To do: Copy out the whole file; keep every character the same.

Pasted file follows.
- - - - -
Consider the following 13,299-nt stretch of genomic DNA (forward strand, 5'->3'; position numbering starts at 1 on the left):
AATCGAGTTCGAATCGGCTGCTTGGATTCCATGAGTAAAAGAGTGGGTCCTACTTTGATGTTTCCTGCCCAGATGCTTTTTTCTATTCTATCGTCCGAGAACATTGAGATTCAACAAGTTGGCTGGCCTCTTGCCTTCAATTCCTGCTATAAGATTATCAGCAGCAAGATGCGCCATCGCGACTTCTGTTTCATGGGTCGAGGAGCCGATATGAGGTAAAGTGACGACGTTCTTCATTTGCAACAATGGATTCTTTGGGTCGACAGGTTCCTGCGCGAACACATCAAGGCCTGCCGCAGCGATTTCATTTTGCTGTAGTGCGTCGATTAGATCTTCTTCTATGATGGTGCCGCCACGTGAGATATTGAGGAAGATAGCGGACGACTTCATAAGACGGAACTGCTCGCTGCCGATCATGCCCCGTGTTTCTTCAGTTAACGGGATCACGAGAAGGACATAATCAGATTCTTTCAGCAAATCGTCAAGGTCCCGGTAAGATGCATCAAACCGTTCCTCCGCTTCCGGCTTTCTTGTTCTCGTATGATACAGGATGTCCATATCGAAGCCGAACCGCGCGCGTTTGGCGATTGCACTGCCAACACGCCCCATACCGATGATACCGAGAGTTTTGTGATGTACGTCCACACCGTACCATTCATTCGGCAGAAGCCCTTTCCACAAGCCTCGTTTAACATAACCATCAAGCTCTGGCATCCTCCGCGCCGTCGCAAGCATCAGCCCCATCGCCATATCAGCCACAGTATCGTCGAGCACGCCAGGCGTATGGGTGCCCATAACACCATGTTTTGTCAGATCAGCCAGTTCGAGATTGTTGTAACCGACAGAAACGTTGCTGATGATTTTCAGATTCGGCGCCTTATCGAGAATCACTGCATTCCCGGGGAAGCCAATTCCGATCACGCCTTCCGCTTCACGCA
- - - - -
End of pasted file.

Consider the following 13,299-nt stretch of genomic DNA (forward strand, 5'->3'; position numbering starts at 1 on the left):
AATCGAGTTCGAATCGGCTGCTTGGATTCCATGAGTAAAAGAGTGGGTCCTACTTTGATGTTTCCTGCCCAGATGCTTTTTTCTATTCTATCGTCCGAGAACATTGAGATTCAACAAGTTGGCTGGCCTCTTGCCTTCAATTCCTGCTATAAGATTATCAGCAGCAAGATGCGCCATCGCGACTTCTGTTTCATGGGTCGAGGAGCCGATATGAGGTAAAGTGACGACGTTCTTCATTTGCAACAATGGATTCTTTGGGTCGACAGGTTCCTGCGCGAACACATCAAGGCCTGCCGCAGCGATTTCATTTTGCTGTAGTGCGTCGATTAGATCTTCTTCTATGATGGTGCCGCCACGTGAGATATTGAGGAAGATAGCGGACGACTTCATAAGACGGAACTGCTCGCTGCCGATCATGCCCCGTGTTTCTTCAGTTAACGGGATCACGAGAAGGACATAATCAGATTCTTTCAGCAAATCGTCAAGGTCCCGGTAAGATGCATCAAACCGTTCCTCCGCTTCCGGCTTTCTTGTTCTCGTATGATACAGGATGTCCATATCGAAGCCGAACCGCGCGCGTTTGGCGATTGCACTGCCAACACGCCCCATACCGATGATACCGAGAGTTTTGTGATGTACGTCCACACCGTACCATTCATTCGGCAGAAGCCCTTTCCACAAGCCTCGTTTAACATAACCATCAAGCTCTGGCATCCTCCGCGCCGTCGCAAGCATCAGCCCCATCGCCATATCAGCCACAGTATCGTCGAGCACGCCAGGCGTATGGGTGCCCATAACACCATGTTTTGTCAGATCAGCCAGTTCGAGATTGTTGTAACCGACAGAAACGTTGCTGATGATTTTCAGATTCGGCGCCTTATCGAGAATCACTGCATTCCCGGGGAAGCCAATTCCGATCACGCCTTCCGCTTCACGCA